An MS-13 gang member who had a role in several brutal machete attacks at Dallas apartment complexes was sentenced this week to more than 17 years in a federal prison.
In a July 14, 2017 attack, Arnold Stephen Miralda-Cruz and several other gang members ambushed a rival gang member and his roommate at a Dallas apartment, stabbing and cutting the victims with machetes, knives and box cutters.
Following the attack, one of the MS-13 gang members licked the victim’s blood from a machete and stated he liked the “taste of victory,” according to a U.S. Department of Justice news release.
Miralda-Cruz was the final MS-13 member of seven to be sentenced for multiple attacks in the Dallas area, the release said.
Miralda-Cruz had pleaded guilty in February to a federal charge of racketeering, and he was sentenced to 210 months in prison on Tuesday afternoon.
The defendants, who were in the country illegally, could be deported after serving their sentences, according to federal officials.
“MS-13 is one of the most vicious gangs operating in America today,” said U.S. Attorney for the Northern District of Texas Erin Nealy Cox in Thursday’s news release. “When machete-wielding gang members terrorize our streets, they will be met with certain justice.”
Federal court documents indicated that Miralda-Cruz and the other six defendants, all from El Salvador and Honduras, admitted to being members of MS-13, a violent transnational street gang with the creed, “kill, rob, rape, control.” As members, the defendants were required to commit acts of violence to protect the gang’s reputation and were urged to attack and kill rival gang members.
The attacks by this group occurred from July until August 2017 at Dallas and Irving apartments, an Irving park and an Irving home, according to federal court documents.
After the July 2017 attack in Dallas, the gang attacked and extorted a heroin dealer at his Irving home. One MS-13 member forced the victim to kneel, then kicked him and struck him a machete.
On Aug. 9, 2017, several MS-13 members attacked another rival gang member at a Dallas apartment complex. Armed with an icepick, a sledgehammer, a metal bar, a stick and a knife, they chased him down and then attacked him.
A few days later, MS-13 gang members attacked and robbed a rival gang member an an Irving apartment complex. They savagely beat, kicked and hit him with a metal bat until they thought he was dead.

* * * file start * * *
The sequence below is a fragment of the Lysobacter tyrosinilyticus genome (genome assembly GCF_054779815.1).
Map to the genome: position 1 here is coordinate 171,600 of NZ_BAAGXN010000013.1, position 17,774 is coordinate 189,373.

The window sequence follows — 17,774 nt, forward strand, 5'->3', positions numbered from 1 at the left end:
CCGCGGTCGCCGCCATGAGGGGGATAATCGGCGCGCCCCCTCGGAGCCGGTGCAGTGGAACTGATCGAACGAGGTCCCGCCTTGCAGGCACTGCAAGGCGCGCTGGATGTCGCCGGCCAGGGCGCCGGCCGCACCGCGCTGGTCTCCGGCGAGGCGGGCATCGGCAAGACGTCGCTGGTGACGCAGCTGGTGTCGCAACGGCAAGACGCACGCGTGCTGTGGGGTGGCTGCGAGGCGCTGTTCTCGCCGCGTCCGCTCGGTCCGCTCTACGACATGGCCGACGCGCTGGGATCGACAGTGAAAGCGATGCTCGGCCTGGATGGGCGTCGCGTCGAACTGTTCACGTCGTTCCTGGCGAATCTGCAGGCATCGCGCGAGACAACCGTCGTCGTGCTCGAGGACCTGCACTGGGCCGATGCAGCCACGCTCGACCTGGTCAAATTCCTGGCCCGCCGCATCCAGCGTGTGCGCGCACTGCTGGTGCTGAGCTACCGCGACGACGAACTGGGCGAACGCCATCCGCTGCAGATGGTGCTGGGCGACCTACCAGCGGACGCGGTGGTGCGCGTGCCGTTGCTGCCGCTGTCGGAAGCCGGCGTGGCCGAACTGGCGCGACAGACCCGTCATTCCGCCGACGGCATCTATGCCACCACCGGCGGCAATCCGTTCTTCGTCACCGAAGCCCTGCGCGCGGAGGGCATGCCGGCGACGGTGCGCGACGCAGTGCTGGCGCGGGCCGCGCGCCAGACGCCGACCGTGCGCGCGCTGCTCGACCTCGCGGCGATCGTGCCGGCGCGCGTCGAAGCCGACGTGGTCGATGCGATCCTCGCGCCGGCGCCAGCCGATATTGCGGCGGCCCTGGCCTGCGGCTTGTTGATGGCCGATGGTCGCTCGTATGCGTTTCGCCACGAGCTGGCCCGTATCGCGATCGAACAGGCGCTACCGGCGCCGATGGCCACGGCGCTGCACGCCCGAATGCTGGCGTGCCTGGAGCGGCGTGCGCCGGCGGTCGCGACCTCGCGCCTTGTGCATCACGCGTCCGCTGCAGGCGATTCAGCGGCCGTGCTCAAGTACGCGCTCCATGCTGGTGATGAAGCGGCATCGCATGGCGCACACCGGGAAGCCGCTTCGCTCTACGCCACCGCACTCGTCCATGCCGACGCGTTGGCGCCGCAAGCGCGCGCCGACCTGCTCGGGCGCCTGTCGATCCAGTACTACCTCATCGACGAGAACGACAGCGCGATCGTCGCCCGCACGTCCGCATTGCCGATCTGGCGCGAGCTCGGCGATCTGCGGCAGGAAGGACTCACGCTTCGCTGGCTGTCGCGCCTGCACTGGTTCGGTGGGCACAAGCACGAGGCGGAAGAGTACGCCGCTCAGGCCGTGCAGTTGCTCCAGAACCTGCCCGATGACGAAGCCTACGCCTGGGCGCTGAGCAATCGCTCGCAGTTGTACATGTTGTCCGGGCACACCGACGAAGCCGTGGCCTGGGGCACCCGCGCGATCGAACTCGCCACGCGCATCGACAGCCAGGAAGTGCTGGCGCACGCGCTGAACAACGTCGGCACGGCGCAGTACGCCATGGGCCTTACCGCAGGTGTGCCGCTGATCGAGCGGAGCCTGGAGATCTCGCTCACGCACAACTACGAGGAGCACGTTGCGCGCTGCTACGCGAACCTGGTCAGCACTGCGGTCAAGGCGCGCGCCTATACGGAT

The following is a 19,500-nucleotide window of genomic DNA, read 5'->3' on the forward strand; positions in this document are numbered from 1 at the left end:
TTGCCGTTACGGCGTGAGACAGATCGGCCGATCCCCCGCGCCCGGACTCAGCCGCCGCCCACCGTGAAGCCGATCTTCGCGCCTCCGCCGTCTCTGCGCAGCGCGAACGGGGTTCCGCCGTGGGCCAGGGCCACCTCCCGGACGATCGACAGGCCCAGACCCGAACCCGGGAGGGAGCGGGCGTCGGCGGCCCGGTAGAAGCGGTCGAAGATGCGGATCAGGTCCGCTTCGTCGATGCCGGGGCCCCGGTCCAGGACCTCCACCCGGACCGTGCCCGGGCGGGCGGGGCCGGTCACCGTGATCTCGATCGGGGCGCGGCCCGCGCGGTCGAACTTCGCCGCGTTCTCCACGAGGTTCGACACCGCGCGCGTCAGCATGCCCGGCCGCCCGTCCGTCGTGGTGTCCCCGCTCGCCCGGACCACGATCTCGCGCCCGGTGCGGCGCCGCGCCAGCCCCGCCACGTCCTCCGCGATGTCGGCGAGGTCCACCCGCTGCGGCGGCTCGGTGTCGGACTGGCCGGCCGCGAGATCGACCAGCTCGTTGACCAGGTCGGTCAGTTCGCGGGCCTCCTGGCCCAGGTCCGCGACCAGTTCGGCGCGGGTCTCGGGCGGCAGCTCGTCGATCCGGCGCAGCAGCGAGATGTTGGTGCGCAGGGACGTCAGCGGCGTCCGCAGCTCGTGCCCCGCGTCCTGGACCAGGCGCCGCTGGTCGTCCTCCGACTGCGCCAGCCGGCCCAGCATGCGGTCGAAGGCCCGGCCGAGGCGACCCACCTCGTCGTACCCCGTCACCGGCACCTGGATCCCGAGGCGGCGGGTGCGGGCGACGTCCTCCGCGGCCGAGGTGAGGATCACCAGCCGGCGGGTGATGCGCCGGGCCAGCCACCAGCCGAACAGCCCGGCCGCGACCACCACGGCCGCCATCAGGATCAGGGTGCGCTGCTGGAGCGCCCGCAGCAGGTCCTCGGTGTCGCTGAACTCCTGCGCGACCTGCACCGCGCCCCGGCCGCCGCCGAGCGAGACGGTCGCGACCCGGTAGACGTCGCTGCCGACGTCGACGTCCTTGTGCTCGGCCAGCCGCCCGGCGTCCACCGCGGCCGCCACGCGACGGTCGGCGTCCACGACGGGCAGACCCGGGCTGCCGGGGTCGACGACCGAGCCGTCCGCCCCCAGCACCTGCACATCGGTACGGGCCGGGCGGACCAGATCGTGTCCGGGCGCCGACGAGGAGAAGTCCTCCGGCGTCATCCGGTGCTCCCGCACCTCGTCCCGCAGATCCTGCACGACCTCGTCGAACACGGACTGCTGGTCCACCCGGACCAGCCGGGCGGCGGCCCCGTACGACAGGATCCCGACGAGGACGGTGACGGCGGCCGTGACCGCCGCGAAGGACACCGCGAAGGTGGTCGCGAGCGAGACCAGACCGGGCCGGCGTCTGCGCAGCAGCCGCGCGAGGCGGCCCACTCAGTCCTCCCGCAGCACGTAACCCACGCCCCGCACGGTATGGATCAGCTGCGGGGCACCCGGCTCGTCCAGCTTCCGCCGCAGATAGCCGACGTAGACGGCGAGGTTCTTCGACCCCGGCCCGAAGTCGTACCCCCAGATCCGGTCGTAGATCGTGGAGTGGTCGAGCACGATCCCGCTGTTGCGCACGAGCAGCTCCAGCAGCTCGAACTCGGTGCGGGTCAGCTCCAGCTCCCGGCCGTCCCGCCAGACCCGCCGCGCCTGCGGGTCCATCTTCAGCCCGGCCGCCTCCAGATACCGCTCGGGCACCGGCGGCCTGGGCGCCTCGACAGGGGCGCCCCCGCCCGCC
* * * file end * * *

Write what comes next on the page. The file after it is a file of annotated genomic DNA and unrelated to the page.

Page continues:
Also in August 2017, gang members tried twice to kill a rival gang member first at a Dallas park and then at a Dallas apartment. At a Dallas apartment, a MS-13 gang member pointed a shotgun at the victim’s chest to shoot him, but the weapon jammed and did not fire. The victim escaped.
In one of the most brutal attacks, MS-13 gang members went to Running Bear Park in Irving to ambush and kill a victim who they believed to be a rival gang member. Gang members who were armed with machetes, sticks and a shotgun lured him to the park under the guise that they were going to buy a tattoo machine from him.
The victim showed up with three friends, but the MS-13 gang still confronted them and forced them to kneel before the gang members hacked at the victims with their machetes.
The victims, who suffered multiple cuts and lacerations, managed to escape.
The other MS-13 members arrested and later sentenced included:
— Rolan Ivan Hernandez-Fuentes, aka “Tasmania,” sentenced to life in federal prison for RICO conspiracy. He was the one who licked the victim’s blood from a machete after an attack.
— Jerson Gutierrez-Ramos, aka “Sparky,” sentenced to 475 months in federal prison for RICO conspiracy.
— Kevin Cruz, aka “Street Danger,” sentenced to 250 months in federal prison for RICO conspiracy.
— Manuel Amaya-Alvarez, aka “Chocolate,” sentenced to 240 months for two counts of attempted murder in aid of racketeering.
— Jose Armando Saravia-Romero, aka “Pinky,” sentenced to 57 months in federal prison for assault with a dangerous weapon in aid of racketeering.
— Jonathan Alexander Baires, aka “Splinter,” sentenced to 120 months for attempted murder in aid of racketeering.
(c) 2020 the Fort Worth Star-Telegram
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